#nixpkgs is now the package repository with the most packages. It has the most up-to-date packages for a long time.
We achieve this with only 15% of the maintainers #AUR has (2. most packages). Imagine what we could achieve with that much package maintainers!
I maintain 22 packages myself including a custom kernel. It is quiet easy with Nix!
We also have 300+ open security issues.
Since we don't have that many maintainers, we should first tackle that before admitting more and more packages into the repository.
@ck ubuntu, debian and aur are still worse lol
@ck it's just for relation. we are not worse than other popular distros
that don't mean we should not improve that
@davidak this is comparing against distributions though, it's easy to package lots of things if you aren't rigorous at building everything from source.
@cbaines i guess you refer to AUR. we do build everything from source
AUR seem like a low effort way of packaging while in Nix, it's done properly
@davidak I don't know anything about AUR, but its my impression that sometimes nixpkgs derivations aren't particularly rigorous...
I new it was packaged for Nixpkgs, but I realise that its just copying many non-source things from the tarball build by the upstream project!
@davidak obviously, there's bootstrapping problems with things like GCC and low level tools.
But this is not processing the typescript, and including a phantomjs binary is a different issue.
@cbaines Nix and Guix user here, there are two complected issues here:
first, number of *useful* packages; Nixpkgs has plenty of them (some are binaries, some blobs, some broken) but majority of them Just Work™ (not in FSDG sense)
second, number of purely source based packages; here Nixpkgs is weak, there is no process to check whether we can rebuild a package from source, heck they even treat firmware blobs as libre.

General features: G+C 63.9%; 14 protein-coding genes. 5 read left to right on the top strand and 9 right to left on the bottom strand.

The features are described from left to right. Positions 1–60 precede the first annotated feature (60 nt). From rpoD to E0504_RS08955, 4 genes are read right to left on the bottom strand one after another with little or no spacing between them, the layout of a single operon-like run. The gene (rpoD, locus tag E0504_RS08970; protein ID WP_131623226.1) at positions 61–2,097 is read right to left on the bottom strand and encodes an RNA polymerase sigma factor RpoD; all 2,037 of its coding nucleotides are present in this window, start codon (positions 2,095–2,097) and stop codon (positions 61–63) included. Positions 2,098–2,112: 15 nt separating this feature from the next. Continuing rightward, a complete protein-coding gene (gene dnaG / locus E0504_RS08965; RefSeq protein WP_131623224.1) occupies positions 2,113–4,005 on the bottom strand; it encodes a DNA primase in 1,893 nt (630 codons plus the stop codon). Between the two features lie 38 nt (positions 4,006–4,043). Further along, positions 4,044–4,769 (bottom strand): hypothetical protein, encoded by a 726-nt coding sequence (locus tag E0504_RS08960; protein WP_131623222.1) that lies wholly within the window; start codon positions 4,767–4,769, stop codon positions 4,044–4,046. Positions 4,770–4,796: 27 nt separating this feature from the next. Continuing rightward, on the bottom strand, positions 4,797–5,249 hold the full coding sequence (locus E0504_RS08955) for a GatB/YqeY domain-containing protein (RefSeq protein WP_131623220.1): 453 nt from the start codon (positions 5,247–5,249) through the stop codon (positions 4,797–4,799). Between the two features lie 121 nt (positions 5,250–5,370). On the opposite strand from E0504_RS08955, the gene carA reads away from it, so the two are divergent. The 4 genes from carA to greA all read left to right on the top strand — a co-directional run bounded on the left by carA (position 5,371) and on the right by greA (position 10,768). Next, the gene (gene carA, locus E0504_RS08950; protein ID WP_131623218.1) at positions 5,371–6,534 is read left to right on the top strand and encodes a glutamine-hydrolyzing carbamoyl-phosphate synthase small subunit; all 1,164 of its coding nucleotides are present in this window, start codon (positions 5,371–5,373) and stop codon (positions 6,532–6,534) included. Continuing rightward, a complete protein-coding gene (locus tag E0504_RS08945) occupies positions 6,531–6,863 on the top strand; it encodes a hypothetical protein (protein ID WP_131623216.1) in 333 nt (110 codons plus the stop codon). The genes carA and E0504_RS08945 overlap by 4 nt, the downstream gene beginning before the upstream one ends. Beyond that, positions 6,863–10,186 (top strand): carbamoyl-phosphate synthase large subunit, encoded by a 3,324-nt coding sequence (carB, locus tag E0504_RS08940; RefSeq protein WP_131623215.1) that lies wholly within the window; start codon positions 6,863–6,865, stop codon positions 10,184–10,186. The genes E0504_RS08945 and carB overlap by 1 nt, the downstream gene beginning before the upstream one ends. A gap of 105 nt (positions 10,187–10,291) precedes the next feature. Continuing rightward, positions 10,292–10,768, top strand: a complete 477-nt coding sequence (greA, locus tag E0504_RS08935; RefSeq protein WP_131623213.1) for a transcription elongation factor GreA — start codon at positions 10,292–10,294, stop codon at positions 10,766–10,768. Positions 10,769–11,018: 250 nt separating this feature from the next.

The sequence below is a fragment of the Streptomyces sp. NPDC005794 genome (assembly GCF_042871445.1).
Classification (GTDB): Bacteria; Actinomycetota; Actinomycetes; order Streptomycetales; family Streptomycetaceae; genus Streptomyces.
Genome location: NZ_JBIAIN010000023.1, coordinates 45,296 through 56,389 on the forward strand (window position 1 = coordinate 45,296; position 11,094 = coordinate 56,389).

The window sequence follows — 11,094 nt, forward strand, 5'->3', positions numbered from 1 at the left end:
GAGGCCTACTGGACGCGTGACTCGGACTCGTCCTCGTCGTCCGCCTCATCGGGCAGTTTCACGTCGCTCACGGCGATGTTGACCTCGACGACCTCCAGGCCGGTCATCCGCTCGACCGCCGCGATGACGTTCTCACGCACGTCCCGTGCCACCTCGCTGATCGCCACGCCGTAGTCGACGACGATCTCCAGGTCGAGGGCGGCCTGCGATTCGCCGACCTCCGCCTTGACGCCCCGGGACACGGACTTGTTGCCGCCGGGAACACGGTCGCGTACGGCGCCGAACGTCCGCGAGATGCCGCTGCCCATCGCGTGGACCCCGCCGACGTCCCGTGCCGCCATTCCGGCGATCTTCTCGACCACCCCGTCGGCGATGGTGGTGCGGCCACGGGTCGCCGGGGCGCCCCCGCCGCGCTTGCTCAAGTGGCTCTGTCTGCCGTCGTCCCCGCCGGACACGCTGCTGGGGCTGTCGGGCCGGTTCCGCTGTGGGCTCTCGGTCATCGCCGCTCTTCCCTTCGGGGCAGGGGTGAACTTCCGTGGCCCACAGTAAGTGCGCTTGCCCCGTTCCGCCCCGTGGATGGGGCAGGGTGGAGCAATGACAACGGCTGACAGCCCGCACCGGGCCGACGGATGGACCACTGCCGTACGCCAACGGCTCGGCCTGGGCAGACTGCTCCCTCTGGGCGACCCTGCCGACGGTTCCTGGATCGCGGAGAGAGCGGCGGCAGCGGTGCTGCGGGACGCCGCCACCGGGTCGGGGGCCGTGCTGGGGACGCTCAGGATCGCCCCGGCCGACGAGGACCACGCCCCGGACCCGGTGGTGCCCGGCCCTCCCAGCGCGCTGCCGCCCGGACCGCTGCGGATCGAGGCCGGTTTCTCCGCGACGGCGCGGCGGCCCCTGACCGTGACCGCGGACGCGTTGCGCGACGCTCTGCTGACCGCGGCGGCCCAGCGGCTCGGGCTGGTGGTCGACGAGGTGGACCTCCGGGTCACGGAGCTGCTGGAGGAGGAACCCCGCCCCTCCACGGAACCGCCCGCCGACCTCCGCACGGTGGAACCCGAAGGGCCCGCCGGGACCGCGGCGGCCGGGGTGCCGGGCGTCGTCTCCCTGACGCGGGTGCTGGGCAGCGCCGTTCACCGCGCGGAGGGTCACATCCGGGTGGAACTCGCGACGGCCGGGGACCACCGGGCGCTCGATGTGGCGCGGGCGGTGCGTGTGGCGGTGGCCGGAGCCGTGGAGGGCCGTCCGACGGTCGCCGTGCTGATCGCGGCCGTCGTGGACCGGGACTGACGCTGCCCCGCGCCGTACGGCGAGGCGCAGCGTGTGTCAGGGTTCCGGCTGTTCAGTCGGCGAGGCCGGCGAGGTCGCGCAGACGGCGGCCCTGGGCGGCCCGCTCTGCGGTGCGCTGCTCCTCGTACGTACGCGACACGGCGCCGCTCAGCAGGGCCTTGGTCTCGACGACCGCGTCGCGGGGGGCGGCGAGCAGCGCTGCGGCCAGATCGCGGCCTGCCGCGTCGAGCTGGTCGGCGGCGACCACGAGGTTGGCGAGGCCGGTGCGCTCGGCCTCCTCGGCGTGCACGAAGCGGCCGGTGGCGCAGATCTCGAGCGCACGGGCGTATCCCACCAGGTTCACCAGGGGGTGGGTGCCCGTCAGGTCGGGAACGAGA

Those are separate issues though and the OP ’s point is valid.
@davidak @cbaines Nix/Guix’s design choices allow small number of maintainers to do more work in comparison to traditional package managers which are inherently more messy thanks to mutation—to manage it we need more time (and heads).
Guix adds ethical/moral restriction (FSDG) which by definition *heavily* limits number of packages and requires much more work to add new.
Whether the restriction and its guarantees are worth the trade‑off depends on users and their values.
@davidak I get that you think Nixpkgs packages should build things from source, and I think that's great, but is there any policy or something written down somewhere that says new packages shouldn't be accepted if they don't build from source (apart from exceptional circumstances)?
@cbaines i think there is no written down rule, but i have seen it in the review process, that contributors are asked to do it properly
it's a good idea to write it down, so all contributors and reviewers are on the same page. i will try do do that. thanks!
do you know if there are similar rules in #GUIX?
@davidak that sounds good :D
As for Guix, I was anticipating that somewhere in the contributing guidance it would say packages should build the software from source, but I can't see that. Maybe I've missed it, but it looks like it might need explicitly staging in the Guix contributing guidance too...
@davidak JOSM looks like a good example of what I'm getting at, I'm pretty sure this isn't a "proper" package definition, at least one that builds from source and describes inputs/dependencies.
Whereas we have a proper package definition for JOSM in Guix :)
@davidak up to date packages like Xen 4.8.5 in NixOS? Even Debian stable has a newer version (4.11.4). Debian oldstable has the same version as NixOS. ;-)
@txt_file there is also Xen 4.10.4 available on NixOS stable and it's the default on unstable
NixOS has the most up-to-date packages, but 21.8% are out of date. xen seem to be one of them
most distros seem to have out-of-date xen with potential security issue https://repology.org/project/xen/versions
maybe no one cares about xen nowadays. why wouldn't one use KVM?
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